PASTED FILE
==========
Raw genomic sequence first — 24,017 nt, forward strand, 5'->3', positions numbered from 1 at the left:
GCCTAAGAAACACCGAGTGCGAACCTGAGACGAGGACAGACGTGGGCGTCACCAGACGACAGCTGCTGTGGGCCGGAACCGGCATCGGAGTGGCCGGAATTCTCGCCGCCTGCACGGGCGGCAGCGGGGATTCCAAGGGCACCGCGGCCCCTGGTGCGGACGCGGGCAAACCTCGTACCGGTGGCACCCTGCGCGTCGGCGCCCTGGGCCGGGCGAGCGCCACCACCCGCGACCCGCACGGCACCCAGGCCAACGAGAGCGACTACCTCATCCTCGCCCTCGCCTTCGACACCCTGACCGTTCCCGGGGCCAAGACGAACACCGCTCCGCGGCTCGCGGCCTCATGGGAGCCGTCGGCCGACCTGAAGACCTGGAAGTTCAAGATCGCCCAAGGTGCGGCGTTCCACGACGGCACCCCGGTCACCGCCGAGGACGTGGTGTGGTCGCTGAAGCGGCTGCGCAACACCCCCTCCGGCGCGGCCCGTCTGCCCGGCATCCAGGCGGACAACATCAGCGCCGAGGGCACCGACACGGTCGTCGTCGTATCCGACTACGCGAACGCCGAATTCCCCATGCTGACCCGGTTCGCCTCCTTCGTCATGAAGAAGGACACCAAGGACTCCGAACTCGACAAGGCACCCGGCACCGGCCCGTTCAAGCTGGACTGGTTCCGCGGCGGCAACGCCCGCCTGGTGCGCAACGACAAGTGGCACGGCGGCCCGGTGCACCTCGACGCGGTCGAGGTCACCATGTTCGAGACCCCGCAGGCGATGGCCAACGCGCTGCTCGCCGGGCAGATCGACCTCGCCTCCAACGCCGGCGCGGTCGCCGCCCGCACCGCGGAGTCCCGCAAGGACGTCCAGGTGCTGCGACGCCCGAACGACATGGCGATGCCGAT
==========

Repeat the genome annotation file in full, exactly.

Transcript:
Raw genomic sequence first — 24,017 nt, forward strand, 5'->3', positions numbered from 1 at the left:
GCCTAAGAAACACCGAGTGCGAACCTGAGACGAGGACAGACGTGGGCGTCACCAGACGACAGCTGCTGTGGGCCGGAACCGGCATCGGAGTGGCCGGAATTCTCGCCGCCTGCACGGGCGGCAGCGGGGATTCCAAGGGCACCGCGGCCCCTGGTGCGGACGCGGGCAAACCTCGTACCGGTGGCACCCTGCGCGTCGGCGCCCTGGGCCGGGCGAGCGCCACCACCCGCGACCCGCACGGCACCCAGGCCAACGAGAGCGACTACCTCATCCTCGCCCTCGCCTTCGACACCCTGACCGTTCCCGGGGCCAAGACGAACACCGCTCCGCGGCTCGCGGCCTCATGGGAGCCGTCGGCCGACCTGAAGACCTGGAAGTTCAAGATCGCCCAAGGTGCGGCGTTCCACGACGGCACCCCGGTCACCGCCGAGGACGTGGTGTGGTCGCTGAAGCGGCTGCGCAACACCCCCTCCGGCGCGGCCCGTCTGCCCGGCATCCAGGCGGACAACATCAGCGCCGAGGGCACCGACACGGTCGTCGTCGTATCCGACTACGCGAACGCCGAATTCCCCATGCTGACCCGGTTCGCCTCCTTCGTCATGAAGAAGGACACCAAGGACTCCGAACTCGACAAGGCACCCGGCACCGGCCCGTTCAAGCTGGACTGGTTCCGCGGCGGCAACGCCCGCCTGGTGCGCAACGACAAGTGGCACGGCGGCCCGGTGCACCTCGACGCGGTCGAGGTCACCATGTTCGAGACCCCGCAGGCGATGGCCAACGCGCTGCTCGCCGGGCAGATCGACCTCGCCTCCAACGCCGGCGCGGTCGCCGCCCGCACCGCGGAGTCCCGCAAGGACGTCCAGGTGCTGCGACGCCCGAACGACATGGCGATGCCGAT